At least this time around no one got ‘necklaced’.
A fire has broken out at South Africa’s parliament in Cape Town.
The blaze started in third-floor offices and spread to the National Assembly chamber, local fire service spokesman Jermaine Carelse said, adding that no one had been injured.
Patricia de Lille, minister of public works, said the flames had been contained in the chamber of the National Council of Provinces – the upper house – but continued to burn in the National Assembly chamber.
“We can’t tell you exactly where the fire started,” she said, adding that it was a “very sad day for our democracy”.
The president and many of South Africa’s high-ranking politicians were in Cape Town for the funeral service of Archbishop Desmond Tutu, which took place on Saturday at the city’s St George’s Cathedral, about a block away from the parliament precinct.
How better to commemorate the impact that Tutu had on South Africa than by burning parliament? And all this after Tutu went to the trouble of getting “aquamated” (spelling?). Aquamation, which sounds like an Adult Swim cartoon series, is supposed to be an environmentally friendly form of cremation. But I think his carbon footprint has been offset with the fire in parliament.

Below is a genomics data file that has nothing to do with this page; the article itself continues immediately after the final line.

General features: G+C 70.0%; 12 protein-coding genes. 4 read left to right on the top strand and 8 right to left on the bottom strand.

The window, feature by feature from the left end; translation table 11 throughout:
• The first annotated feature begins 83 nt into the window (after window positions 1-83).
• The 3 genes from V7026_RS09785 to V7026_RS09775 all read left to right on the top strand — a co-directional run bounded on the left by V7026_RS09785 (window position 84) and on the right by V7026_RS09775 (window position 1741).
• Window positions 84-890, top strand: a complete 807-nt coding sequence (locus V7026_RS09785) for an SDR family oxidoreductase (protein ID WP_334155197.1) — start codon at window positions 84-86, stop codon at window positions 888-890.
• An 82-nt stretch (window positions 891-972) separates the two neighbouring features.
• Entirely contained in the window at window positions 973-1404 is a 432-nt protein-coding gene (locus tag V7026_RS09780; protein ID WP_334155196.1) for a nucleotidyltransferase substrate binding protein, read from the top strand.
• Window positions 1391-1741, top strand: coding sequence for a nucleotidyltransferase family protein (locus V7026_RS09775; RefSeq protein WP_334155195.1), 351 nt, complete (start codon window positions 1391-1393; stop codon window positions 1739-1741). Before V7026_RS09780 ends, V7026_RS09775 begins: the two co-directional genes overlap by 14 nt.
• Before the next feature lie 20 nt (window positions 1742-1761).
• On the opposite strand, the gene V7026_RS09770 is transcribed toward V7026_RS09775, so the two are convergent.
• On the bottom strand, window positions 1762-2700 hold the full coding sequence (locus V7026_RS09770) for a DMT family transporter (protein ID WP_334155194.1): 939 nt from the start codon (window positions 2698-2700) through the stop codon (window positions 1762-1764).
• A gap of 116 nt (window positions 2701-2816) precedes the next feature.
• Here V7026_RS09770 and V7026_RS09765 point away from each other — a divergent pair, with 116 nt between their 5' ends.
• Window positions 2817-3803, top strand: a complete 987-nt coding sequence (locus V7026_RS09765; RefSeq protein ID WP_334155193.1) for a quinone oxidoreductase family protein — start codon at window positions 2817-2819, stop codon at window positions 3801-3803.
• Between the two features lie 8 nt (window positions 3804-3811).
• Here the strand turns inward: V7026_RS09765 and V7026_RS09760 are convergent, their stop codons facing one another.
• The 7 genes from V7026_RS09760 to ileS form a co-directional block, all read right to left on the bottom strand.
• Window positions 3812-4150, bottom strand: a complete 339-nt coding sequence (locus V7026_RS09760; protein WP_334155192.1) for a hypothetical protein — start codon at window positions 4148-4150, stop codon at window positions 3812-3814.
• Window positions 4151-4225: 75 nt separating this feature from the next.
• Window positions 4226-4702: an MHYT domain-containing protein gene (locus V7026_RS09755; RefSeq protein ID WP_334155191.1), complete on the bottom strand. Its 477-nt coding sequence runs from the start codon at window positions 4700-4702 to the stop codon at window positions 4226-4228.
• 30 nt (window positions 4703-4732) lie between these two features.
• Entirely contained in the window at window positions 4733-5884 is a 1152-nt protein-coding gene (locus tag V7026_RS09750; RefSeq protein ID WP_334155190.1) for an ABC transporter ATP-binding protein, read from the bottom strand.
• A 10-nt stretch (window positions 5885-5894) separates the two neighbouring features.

The updates are the best part of this.
National Assembly Speaker Nosiviwe Mapisa-Nqakula is set to address the media on the latest developments relating to the fire that erupted earlier this morning.
Mapisa-Nqakula sets the record straight and confirms that the National Assembly is on fire.
The Speaker confirmed that recommendations following a report that was released after a fire last year are being implemented.
On 17 March 2021 a fire broke out at the Parliament’ Old Assembly building and at the time affecting certain areas including several upper floor offices and committee rooms.
Minister of Public Works and Infrastructure Patricia De Lille says the national assembly is still burning.
“We have not been able to contain the fire in the national assembly chambers. Part of the ceilings have collapsed.”
Similar to Mapisa-Nqakula, De Lille cautioned against speculations of what caused the fire until investigations are concluded.
I’m going to go ahead and say that whatever the proximate cause, the root cause of the fire is the African National Congress.